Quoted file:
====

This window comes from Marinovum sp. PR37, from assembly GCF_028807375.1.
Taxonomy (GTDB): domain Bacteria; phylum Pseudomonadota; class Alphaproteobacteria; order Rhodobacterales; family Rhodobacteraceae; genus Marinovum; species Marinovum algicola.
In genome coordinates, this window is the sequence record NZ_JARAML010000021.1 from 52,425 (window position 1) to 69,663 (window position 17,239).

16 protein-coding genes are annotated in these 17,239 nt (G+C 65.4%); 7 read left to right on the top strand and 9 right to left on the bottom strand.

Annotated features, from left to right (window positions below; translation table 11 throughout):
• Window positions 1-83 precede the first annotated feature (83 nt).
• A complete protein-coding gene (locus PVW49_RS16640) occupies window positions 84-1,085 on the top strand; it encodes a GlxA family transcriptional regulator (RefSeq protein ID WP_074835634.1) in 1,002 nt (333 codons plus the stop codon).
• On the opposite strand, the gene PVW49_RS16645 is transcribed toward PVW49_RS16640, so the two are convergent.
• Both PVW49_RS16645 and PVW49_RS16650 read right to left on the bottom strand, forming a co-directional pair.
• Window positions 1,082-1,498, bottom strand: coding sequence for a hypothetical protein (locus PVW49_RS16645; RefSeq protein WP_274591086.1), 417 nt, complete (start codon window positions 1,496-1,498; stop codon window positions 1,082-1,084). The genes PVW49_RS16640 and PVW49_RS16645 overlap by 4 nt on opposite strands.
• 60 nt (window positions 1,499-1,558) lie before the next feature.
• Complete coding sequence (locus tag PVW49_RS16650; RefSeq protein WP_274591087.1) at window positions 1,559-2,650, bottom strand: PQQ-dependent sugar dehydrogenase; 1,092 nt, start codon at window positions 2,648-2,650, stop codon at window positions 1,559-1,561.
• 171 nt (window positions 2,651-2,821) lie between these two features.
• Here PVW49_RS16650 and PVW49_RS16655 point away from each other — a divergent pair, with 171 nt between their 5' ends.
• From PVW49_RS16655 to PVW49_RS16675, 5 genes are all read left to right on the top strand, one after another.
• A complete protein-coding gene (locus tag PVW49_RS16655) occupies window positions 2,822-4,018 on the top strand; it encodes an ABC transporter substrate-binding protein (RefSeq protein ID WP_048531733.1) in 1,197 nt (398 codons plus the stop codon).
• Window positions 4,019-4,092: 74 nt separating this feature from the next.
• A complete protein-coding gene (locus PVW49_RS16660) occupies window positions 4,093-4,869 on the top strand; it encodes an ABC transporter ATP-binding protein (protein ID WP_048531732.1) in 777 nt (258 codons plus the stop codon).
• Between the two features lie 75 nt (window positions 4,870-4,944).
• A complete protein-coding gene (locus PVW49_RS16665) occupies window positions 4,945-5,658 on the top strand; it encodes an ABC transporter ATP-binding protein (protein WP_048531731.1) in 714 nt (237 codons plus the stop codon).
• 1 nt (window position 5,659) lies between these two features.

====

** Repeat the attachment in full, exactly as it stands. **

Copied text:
This window comes from Marinovum sp. PR37, from assembly GCF_028807375.1.
Taxonomy (GTDB): domain Bacteria; phylum Pseudomonadota; class Alphaproteobacteria; order Rhodobacterales; family Rhodobacteraceae; genus Marinovum; species Marinovum algicola.
In genome coordinates, this window is the sequence record NZ_JARAML010000021.1 from 52,425 (window position 1) to 69,663 (window position 17,239).

16 protein-coding genes are annotated in these 17,239 nt (G+C 65.4%); 7 read left to right on the top strand and 9 right to left on the bottom strand.

Annotated features, from left to right (window positions below; translation table 11 throughout):
• Window positions 1-83 precede the first annotated feature (83 nt).
• A complete protein-coding gene (locus PVW49_RS16640) occupies window positions 84-1,085 on the top strand; it encodes a GlxA family transcriptional regulator (RefSeq protein ID WP_074835634.1) in 1,002 nt (333 codons plus the stop codon).
• On the opposite strand, the gene PVW49_RS16645 is transcribed toward PVW49_RS16640, so the two are convergent.
• Both PVW49_RS16645 and PVW49_RS16650 read right to left on the bottom strand, forming a co-directional pair.
• Window positions 1,082-1,498, bottom strand: coding sequence for a hypothetical protein (locus PVW49_RS16645; RefSeq protein WP_274591086.1), 417 nt, complete (start codon window positions 1,496-1,498; stop codon window positions 1,082-1,084). The genes PVW49_RS16640 and PVW49_RS16645 overlap by 4 nt on opposite strands.
• 60 nt (window positions 1,499-1,558) lie before the next feature.
• Complete coding sequence (locus tag PVW49_RS16650; RefSeq protein WP_274591087.1) at window positions 1,559-2,650, bottom strand: PQQ-dependent sugar dehydrogenase; 1,092 nt, start codon at window positions 2,648-2,650, stop codon at window positions 1,559-1,561.
• 171 nt (window positions 2,651-2,821) lie between these two features.
• Here PVW49_RS16650 and PVW49_RS16655 point away from each other — a divergent pair, with 171 nt between their 5' ends.
• From PVW49_RS16655 to PVW49_RS16675, 5 genes are all read left to right on the top strand, one after another.
• A complete protein-coding gene (locus tag PVW49_RS16655) occupies window positions 2,822-4,018 on the top strand; it encodes an ABC transporter substrate-binding protein (RefSeq protein ID WP_048531733.1) in 1,197 nt (398 codons plus the stop codon).
• Window positions 4,019-4,092: 74 nt separating this feature from the next.
• A complete protein-coding gene (locus PVW49_RS16660) occupies window positions 4,093-4,869 on the top strand; it encodes an ABC transporter ATP-binding protein (protein ID WP_048531732.1) in 777 nt (258 codons plus the stop codon).
• Between the two features lie 75 nt (window positions 4,870-4,944).
• A complete protein-coding gene (locus PVW49_RS16665) occupies window positions 4,945-5,658 on the top strand; it encodes an ABC transporter ATP-binding protein (protein WP_048531731.1) in 714 nt (237 codons plus the stop codon).
• 1 nt (window position 5,659) lies between these two features.